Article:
The following table gives you an overview about the different gas sensors that are available and what gasses they are able to detect. I concentrated on the most used gas sensors, because there are more available then shown in the table.

 23456789135214216303A306A307A309A
Methanexxx
Butanexxx
LPGxxxx
Smokexxx
Alcoholxx
Ethanolxx
CNG Gasx
Natural Gasxxx
Carbon Monoxidexxxx
Hydrogen Gasx
Coal Gasxx
Liquefied Gasx
Air Qualityx
Flammable Gasx

MQ2 Gas Sensor Module Overview

In this tutorial I use the MQ2 gas sensor module to detect the butane that is emitted by a lighter. Before we start using the MQ2 gas sensor, we have to know how the sensor itself and the whole module with all other electronic components is working. Therefore we start with the technical datasheet of the whole module and how the MQ2 gas sensor is measuring the gas concentration before we take a closer look at the electronic components on the senor module as well as the pinout of the MQ2 gas sensor module.

MQ2 Gas Sensor Module Technical Datasheet

The following table shows the technical datasheet for the MQ2 gas sensor module.

Operation Voltage4.5V...5V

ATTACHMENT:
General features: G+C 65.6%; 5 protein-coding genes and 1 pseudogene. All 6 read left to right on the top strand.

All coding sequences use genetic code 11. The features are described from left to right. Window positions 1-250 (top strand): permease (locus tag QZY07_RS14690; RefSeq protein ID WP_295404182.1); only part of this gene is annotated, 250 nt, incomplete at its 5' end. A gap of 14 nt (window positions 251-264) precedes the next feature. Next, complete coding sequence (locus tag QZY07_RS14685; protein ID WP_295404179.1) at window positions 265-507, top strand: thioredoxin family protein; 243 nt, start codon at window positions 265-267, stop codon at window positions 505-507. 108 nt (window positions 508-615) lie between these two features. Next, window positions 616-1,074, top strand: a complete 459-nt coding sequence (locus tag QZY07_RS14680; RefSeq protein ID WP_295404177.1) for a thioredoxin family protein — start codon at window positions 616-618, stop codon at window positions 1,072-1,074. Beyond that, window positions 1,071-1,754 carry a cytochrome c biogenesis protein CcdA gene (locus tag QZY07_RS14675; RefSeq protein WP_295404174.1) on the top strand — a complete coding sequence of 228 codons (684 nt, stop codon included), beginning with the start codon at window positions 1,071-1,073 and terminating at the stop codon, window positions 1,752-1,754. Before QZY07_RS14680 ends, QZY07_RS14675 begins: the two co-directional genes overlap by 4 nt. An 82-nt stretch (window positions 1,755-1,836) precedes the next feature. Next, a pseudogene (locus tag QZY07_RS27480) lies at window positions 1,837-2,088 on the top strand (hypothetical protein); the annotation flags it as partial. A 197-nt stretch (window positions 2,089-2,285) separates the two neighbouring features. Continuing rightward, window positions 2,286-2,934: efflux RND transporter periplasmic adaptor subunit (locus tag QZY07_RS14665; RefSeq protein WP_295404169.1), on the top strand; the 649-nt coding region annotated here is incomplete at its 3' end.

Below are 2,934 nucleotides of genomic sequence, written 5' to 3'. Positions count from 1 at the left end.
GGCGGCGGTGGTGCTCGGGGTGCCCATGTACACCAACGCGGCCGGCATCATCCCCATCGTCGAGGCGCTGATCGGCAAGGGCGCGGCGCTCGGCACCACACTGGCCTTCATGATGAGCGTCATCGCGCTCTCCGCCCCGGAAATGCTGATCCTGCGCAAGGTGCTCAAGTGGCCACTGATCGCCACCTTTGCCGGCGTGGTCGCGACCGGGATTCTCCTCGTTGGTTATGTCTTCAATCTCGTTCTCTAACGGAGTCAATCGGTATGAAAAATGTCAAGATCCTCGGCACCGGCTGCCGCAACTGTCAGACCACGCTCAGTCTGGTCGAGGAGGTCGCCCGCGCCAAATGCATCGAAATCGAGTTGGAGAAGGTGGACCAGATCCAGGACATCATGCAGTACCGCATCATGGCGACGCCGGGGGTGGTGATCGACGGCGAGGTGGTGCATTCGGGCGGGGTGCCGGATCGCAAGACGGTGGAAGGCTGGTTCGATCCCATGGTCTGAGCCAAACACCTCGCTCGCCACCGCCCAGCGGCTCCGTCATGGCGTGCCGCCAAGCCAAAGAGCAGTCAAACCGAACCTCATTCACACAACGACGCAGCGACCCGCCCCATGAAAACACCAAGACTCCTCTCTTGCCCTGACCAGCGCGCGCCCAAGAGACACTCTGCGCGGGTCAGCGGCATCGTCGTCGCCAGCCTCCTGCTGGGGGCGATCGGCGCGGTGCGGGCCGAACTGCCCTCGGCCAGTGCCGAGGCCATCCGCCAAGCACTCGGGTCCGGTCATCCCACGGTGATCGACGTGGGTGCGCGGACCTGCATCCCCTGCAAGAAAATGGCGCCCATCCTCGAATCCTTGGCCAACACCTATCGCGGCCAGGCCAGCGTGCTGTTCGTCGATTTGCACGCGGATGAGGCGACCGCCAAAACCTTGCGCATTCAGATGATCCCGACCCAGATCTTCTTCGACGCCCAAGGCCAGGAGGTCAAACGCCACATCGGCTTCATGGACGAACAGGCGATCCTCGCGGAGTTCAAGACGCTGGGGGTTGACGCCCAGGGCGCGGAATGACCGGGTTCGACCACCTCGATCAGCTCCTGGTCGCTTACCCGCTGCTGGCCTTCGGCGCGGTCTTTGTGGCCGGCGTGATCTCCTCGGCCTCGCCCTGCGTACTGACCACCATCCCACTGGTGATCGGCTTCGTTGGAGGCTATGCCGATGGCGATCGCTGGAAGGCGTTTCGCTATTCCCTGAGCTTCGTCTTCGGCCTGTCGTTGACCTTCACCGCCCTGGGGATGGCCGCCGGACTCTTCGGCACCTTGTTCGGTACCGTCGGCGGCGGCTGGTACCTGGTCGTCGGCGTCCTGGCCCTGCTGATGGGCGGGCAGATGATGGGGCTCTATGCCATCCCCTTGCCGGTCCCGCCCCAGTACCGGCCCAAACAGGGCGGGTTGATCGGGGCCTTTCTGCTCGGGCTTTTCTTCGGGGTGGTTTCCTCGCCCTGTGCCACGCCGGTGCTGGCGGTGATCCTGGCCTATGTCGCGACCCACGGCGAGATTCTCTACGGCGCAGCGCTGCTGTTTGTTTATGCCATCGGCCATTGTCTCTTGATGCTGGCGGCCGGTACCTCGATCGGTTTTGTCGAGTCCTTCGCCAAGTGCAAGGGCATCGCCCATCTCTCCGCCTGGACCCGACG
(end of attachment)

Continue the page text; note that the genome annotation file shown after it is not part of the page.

High Gas SensitivityMethane, Butane, LPG, Smoke
Concentration300ppm...10,000ppm
Power Consumption88mA @5V = 440mW
Preheat Duration2 Minutes

The MQ2 gas sensor has an operating voltage between 4.5V and 5V that is also used as heater for the surface of the SnO2. Therefore the microcontroller we use has to provide a stable 5V output. Arduino microcontroller have already an operation voltage of 5V but we have to power the ESP8266 and ESP32 boards via USB to get an 5V output.

From the previous chapter you already know that the MQ2 gas sensor is sensitive to the gases: methane, butane, LPG and smoke in general. These gases can be measured in concentrations between 300ppm and 10,000ppm.

Because it takes some time until the surface is hot, the MQ2 gas sensor has a preheat duration of around 2 minutes and has a current consumption of 88mA also during the preheat duration. With a 5V supply voltage, the MQ2 gas sensor has a power consumption of 440mW.